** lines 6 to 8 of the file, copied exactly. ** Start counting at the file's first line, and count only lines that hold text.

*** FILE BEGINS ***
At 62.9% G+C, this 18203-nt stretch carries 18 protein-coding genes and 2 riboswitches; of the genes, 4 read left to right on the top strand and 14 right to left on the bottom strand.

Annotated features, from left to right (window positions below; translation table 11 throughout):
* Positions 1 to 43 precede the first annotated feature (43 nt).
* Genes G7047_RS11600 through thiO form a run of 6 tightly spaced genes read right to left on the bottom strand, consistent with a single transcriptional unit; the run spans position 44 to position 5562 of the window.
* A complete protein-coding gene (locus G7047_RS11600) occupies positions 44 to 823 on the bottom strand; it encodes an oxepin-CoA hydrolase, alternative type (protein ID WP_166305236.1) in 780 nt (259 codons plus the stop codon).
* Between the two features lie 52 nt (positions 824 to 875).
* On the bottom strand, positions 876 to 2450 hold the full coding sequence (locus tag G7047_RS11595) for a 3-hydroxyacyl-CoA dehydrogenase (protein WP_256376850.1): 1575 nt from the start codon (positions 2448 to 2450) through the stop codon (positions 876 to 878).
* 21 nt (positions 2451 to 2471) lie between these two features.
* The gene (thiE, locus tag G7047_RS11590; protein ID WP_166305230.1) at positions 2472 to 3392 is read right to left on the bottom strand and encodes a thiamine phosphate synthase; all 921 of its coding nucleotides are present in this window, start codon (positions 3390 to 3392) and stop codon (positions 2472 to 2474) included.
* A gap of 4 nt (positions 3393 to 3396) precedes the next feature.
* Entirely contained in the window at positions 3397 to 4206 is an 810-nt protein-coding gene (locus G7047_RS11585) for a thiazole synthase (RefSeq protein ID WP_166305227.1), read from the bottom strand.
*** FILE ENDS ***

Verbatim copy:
* Between the two features lie 52 nt (positions 824 to 875).
* On the bottom strand, positions 876 to 2450 hold the full coding sequence (locus tag G7047_RS11595) for a 3-hydroxyacyl-CoA dehydrogenase (protein WP_256376850.1): 1575 nt from the start codon (positions 2448 to 2450) through the stop codon (positions 876 to 878).
* 21 nt (positions 2451 to 2471) lie between these two features.